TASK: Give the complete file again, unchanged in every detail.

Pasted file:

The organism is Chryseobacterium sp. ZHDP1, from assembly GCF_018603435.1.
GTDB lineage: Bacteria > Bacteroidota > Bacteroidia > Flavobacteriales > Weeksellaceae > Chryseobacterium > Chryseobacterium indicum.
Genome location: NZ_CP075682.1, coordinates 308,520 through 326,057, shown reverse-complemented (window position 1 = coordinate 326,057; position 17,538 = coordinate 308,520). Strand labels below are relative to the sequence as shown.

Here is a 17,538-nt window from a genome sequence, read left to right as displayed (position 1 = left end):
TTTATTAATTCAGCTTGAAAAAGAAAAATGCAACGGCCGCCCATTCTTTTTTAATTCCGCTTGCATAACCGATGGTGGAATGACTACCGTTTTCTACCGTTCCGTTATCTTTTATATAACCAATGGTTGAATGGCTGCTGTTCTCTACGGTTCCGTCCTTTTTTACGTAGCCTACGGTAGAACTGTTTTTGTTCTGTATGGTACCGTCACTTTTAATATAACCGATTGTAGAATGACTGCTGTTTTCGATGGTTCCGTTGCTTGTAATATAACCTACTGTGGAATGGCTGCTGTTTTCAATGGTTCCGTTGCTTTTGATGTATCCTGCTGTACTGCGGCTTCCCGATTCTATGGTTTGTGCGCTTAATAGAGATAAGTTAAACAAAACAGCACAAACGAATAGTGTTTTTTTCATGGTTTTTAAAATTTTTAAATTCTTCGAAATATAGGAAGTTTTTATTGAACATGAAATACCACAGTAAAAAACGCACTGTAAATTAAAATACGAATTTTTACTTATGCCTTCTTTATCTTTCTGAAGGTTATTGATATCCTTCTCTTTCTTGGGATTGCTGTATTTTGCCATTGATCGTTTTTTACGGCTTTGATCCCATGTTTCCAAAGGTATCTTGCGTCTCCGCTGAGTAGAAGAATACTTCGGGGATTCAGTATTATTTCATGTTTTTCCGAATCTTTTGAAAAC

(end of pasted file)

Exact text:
The organism is Chryseobacterium sp. ZHDP1, from assembly GCF_018603435.1.
GTDB lineage: Bacteria > Bacteroidota > Bacteroidia > Flavobacteriales > Weeksellaceae > Chryseobacterium > Chryseobacterium indicum.
Genome location: NZ_CP075682.1, coordinates 308,520 through 326,057, shown reverse-complemented (window position 1 = coordinate 326,057; position 17,538 = coordinate 308,520). Strand labels below are relative to the sequence as shown.

Here is a 17,538-nt window from a genome sequence, read left to right as displayed (position 1 = left end):
TTTATTAATTCAGCTTGAAAAAGAAAAATGCAACGGCCGCCCATTCTTTTTTAATTCCGCTTGCATAACCGATGGTGGAATGACTACCGTTTTCTACCGTTCCGTTATCTTTTATATAACCAATGGTTGAATGGCTGCTGTTCTCTACGGTTCCGTCCTTTTTTACGTAGCCTACGGTAGAACTGTTTTTGTTCTGTATGGTACCGTCACTTTTAATATAACCGATTGTAGAATGACTGCTGTTTTCGATGGTTCCGTTGCTTGTAATATAACCTACTGTGGAATGGCTGCTGTTTTCAATGGTTCCGTTGCTTTTGATGTATCCTGCTGTACTGCGGCTTCCCGATTCTATGGTTTGTGCGCTTAATAGAGATAAGTTAAACAAAACAGCACAAACGAATAGTGTTTTTTTCATGGTTTTTAAAATTTTTAAATTCTTCGAAATATAGGAAGTTTTTATTGAACATGAAATACCACAGTAAAAAACGCACTGTAAATTAAAATACGAATTTTTACTTATGCCTTCTTTATCTTTCTGAAGGTTATTGATATCCTTCTCTTTCTTGGGATTGCTGTATTTTGCCATTGATCGTTTTTTACGGCTTTGATCCCATGTTTCCAAAGGTATCTTGCGTCTCCGCTGAGTAGAAGAATACTTCGGGGATTCAGTATTATTTCATGTTTTTCCGAATCTTTTGAAAAC